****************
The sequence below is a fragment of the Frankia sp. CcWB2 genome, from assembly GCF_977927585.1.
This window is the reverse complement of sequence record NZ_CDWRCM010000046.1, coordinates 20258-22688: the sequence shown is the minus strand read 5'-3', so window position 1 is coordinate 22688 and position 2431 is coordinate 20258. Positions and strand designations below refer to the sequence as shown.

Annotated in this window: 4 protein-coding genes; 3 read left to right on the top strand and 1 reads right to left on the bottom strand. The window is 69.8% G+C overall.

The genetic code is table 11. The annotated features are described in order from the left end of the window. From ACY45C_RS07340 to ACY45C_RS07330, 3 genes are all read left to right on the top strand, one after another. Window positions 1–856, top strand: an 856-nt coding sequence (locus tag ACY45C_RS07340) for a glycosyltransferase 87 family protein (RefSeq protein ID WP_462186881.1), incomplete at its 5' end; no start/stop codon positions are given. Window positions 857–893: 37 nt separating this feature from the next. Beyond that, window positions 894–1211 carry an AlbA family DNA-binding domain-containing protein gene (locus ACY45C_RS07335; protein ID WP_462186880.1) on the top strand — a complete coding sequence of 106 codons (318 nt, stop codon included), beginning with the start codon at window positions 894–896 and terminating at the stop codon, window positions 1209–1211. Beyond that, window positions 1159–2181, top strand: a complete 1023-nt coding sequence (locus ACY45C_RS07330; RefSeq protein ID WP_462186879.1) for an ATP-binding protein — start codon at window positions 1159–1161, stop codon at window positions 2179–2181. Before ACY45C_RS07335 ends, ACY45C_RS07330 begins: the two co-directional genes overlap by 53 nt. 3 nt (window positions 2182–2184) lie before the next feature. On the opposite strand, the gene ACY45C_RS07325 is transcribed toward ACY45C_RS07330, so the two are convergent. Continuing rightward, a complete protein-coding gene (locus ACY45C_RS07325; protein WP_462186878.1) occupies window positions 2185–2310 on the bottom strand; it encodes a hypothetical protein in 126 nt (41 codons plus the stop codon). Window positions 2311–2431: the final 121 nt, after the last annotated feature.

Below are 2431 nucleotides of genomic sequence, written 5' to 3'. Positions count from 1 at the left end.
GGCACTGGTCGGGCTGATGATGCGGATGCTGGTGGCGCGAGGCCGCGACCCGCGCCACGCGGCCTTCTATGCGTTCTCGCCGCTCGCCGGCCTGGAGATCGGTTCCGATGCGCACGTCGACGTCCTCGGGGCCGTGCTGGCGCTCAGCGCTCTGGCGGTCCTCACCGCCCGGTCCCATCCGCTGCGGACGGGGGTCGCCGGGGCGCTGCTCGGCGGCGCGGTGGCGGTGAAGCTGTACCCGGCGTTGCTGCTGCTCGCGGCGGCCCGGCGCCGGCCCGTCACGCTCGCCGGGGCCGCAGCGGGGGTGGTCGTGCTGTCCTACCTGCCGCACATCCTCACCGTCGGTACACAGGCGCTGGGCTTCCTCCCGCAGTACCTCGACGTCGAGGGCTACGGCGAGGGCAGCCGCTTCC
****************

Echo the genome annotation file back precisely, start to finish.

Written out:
The sequence below is a fragment of the Frankia sp. CcWB2 genome, from assembly GCF_977927585.1.
This window is the reverse complement of sequence record NZ_CDWRCM010000046.1, coordinates 20258-22688: the sequence shown is the minus strand read 5'-3', so window position 1 is coordinate 22688 and position 2431 is coordinate 20258. Positions and strand designations below refer to the sequence as shown.

Annotated in this window: 4 protein-coding genes; 3 read left to right on the top strand and 1 reads right to left on the bottom strand. The window is 69.8% G+C overall.

The genetic code is table 11. The annotated features are described in order from the left end of the window. From ACY45C_RS07340 to ACY45C_RS07330, 3 genes are all read left to right on the top strand, one after another. Window positions 1–856, top strand: an 856-nt coding sequence (locus tag ACY45C_RS07340) for a glycosyltransferase 87 family protein (RefSeq protein ID WP_462186881.1), incomplete at its 5' end; no start/stop codon positions are given. Window positions 857–893: 37 nt separating this feature from the next. Beyond that, window positions 894–1211 carry an AlbA family DNA-binding domain-containing protein gene (locus ACY45C_RS07335; protein ID WP_462186880.1) on the top strand — a complete coding sequence of 106 codons (318 nt, stop codon included), beginning with the start codon at window positions 894–896 and terminating at the stop codon, window positions 1209–1211. Beyond that, window positions 1159–2181, top strand: a complete 1023-nt coding sequence (locus ACY45C_RS07330; RefSeq protein ID WP_462186879.1) for an ATP-binding protein — start codon at window positions 1159–1161, stop codon at window positions 2179–2181. Before ACY45C_RS07335 ends, ACY45C_RS07330 begins: the two co-directional genes overlap by 53 nt. 3 nt (window positions 2182–2184) lie before the next feature. On the opposite strand, the gene ACY45C_RS07325 is transcribed toward ACY45C_RS07330, so the two are convergent. Continuing rightward, a complete protein-coding gene (locus ACY45C_RS07325; protein WP_462186878.1) occupies window positions 2185–2310 on the bottom strand; it encodes a hypothetical protein in 126 nt (41 codons plus the stop codon). Window positions 2311–2431: the final 121 nt, after the last annotated feature.

Below are 2431 nucleotides of genomic sequence, written 5' to 3'. Positions count from 1 at the left end.
GGCACTGGTCGGGCTGATGATGCGGATGCTGGTGGCGCGAGGCCGCGACCCGCGCCACGCGGCCTTCTATGCGTTCTCGCCGCTCGCCGGCCTGGAGATCGGTTCCGATGCGCACGTCGACGTCCTCGGGGCCGTGCTGGCGCTCAGCGCTCTGGCGGTCCTCACCGCCCGGTCCCATCCGCTGCGGACGGGGGTCGCCGGGGCGCTGCTCGGCGGCGCGGTGGCGGTGAAGCTGTACCCGGCGTTGCTGCTGCTCGCGGCGGCCCGGCGCCGGCCCGTCACGCTCGCCGGGGCCGCAGCGGGGGTGGTCGTGCTGTCCTACCTGCCGCACATCCTCACCGTCGGTACACAGGCGCTGGGCTTCCTCCCGCAGTACCTCGACGTCGAGGGCTACGGCGAGGGCAGCCGCTTCC